Spring Cottage is the oldest registered building in Cowplain, and is situated on the A3. It was first registered in 1823, when all buildings where required to be registered by law, but precedes the land registry act of that year.
The cottage lay empty and derelict for some years, during the 1970's, and was nearly demolished due to a development proposal, how short sighted of the local council to allow the destruction of one of Cowplains earliest surviving structures, and, some would say, one of the treasures of Hampshire. Spring Cottage was only saved due to a local residents petition, and subsequently, in the 1980's, it was restored privately. After that it never regained the listed building status it once had.
The building has an architectural style that would suggest it was built at around the mid to late 18th century, most probably between 1760 and 1780. There were very few other buildings around in the area at that time, none now surviving, and very little is known about its original function. However, it was built over a stream, which ran under the house until some years ago when, due to flooding problems, the stream was diverted and contained in an under ground pipe, and there once was a well on the property. It is not inconceivable, therefore, that this structures raison d'etrê was to provide the valuable resource of water, in order to service the customary mode of transport in those days, namely horses.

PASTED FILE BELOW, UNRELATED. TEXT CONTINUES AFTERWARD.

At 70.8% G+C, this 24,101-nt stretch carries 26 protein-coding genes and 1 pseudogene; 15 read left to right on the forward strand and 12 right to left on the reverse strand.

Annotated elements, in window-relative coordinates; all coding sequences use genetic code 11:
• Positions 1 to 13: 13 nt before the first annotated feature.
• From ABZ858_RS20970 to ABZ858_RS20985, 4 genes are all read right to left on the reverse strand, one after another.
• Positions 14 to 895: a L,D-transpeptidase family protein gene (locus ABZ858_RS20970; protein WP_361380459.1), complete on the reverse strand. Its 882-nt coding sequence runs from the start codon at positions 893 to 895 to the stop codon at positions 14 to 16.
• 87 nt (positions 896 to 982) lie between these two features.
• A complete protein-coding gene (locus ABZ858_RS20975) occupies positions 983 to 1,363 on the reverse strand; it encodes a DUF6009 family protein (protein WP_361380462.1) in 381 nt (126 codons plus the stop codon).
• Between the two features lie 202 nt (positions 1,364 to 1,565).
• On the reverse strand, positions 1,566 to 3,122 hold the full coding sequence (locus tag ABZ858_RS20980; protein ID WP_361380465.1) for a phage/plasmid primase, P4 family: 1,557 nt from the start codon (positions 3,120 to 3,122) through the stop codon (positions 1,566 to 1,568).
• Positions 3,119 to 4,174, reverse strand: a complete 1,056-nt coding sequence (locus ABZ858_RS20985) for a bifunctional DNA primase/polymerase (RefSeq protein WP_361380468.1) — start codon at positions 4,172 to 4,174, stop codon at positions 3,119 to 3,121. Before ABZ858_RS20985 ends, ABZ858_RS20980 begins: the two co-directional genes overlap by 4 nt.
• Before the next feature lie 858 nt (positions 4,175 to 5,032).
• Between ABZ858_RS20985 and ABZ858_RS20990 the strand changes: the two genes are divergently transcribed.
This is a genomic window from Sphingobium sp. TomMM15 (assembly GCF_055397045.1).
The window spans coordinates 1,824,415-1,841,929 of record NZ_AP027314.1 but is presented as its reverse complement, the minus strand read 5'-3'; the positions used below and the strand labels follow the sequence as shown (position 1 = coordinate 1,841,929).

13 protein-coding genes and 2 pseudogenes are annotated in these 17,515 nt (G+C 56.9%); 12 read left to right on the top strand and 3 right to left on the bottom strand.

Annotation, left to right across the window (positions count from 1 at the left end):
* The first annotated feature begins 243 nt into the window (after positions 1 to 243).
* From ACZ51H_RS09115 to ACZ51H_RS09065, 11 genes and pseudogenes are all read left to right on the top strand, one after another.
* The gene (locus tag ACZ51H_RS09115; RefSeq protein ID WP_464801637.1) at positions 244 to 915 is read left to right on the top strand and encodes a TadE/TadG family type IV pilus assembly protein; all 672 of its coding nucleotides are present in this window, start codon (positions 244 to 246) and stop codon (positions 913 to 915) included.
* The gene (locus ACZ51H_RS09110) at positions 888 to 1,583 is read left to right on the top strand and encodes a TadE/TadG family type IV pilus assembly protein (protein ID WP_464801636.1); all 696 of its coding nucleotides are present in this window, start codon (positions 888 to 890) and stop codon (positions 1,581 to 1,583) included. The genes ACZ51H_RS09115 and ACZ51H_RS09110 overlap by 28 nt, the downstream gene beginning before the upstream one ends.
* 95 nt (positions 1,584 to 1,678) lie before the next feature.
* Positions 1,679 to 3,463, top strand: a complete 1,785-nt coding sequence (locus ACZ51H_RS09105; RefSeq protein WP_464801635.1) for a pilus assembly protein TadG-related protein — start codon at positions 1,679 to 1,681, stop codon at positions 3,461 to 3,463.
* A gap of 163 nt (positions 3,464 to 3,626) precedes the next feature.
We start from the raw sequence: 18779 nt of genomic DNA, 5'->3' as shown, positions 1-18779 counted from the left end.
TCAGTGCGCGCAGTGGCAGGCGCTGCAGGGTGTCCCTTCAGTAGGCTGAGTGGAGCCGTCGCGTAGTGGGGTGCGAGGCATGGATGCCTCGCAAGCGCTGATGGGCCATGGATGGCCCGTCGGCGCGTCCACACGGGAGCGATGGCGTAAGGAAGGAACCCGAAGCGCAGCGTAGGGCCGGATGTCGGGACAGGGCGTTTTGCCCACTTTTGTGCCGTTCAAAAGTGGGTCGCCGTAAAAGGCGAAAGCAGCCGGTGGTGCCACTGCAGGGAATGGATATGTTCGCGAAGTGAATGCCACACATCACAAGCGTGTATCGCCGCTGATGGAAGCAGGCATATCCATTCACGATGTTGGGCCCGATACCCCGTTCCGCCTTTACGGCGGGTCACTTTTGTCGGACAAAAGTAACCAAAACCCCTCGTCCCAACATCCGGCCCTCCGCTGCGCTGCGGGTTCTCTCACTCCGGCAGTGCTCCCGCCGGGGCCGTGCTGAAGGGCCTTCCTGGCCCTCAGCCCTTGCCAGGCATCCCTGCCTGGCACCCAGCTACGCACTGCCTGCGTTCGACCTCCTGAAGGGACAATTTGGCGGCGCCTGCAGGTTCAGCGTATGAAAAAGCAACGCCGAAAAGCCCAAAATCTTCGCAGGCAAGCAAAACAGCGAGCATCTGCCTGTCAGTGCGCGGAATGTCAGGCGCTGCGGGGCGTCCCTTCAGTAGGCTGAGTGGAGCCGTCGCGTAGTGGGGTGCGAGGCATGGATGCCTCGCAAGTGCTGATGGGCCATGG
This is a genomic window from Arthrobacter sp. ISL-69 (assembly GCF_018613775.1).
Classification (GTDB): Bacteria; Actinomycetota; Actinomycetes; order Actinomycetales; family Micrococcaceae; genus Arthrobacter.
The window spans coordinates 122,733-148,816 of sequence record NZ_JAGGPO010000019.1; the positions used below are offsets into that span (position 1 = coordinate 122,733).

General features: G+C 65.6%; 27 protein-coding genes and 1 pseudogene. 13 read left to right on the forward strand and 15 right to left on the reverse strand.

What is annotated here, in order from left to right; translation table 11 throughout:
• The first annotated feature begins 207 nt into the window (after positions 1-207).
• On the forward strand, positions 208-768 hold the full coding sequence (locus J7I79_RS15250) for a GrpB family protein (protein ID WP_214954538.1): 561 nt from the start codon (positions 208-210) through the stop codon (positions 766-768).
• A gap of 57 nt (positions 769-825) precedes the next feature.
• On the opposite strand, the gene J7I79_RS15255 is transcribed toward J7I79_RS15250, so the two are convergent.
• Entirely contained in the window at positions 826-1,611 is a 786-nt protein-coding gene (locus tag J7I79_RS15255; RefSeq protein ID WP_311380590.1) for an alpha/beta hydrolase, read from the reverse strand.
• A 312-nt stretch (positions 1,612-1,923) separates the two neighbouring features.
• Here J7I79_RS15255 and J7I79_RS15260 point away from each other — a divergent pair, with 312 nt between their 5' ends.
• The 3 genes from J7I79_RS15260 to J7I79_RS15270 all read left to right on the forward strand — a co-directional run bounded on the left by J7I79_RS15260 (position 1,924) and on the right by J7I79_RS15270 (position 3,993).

Some alterations were made during the restoration work that was carried out. The building used to be two semi detached cottages, the interior was redesigned to accommodate one family with much more room, the front door was moved and six extra windows were added, in addition to this an extension was put onto the rear of the property.
When the stream was diverted, the culvert running by the side of the house, and under it, no longer fulfilled any purpose and was an awkward area that just looked empty and forgotten about until, in the late 1990's, a pond was installed and made to resemble a stream complete with a liberal flow of water that appears to be coming from under the road...many of the more long standing locals believe it to be the return of the stream that they remember always used to be there.
Waterlooville and Cowplain did not exist before 1815, the area, as it was then, was part of the Forest of Bere stretching all the way from the Sussex border of Winchester. An isolated stretch of green, known as the Queens enclosure, seems to be all that is left of the forest in this area. A track led through the forest from Horndean to Portsmouth, but was unusable in winter, so coaches had to go around and through Havant, in order to get through.
By 1711 a road was built from London to Portsmouth, for which a toll had to be paid to the turnpike company in order to use it. This road, which we now know as the A3, replaced the track from Hordean and made it possible for all year round traffic use on what is now known as London Road.
If you know any historical details of Cowplain, and want it included here, then contact me with any information you may have.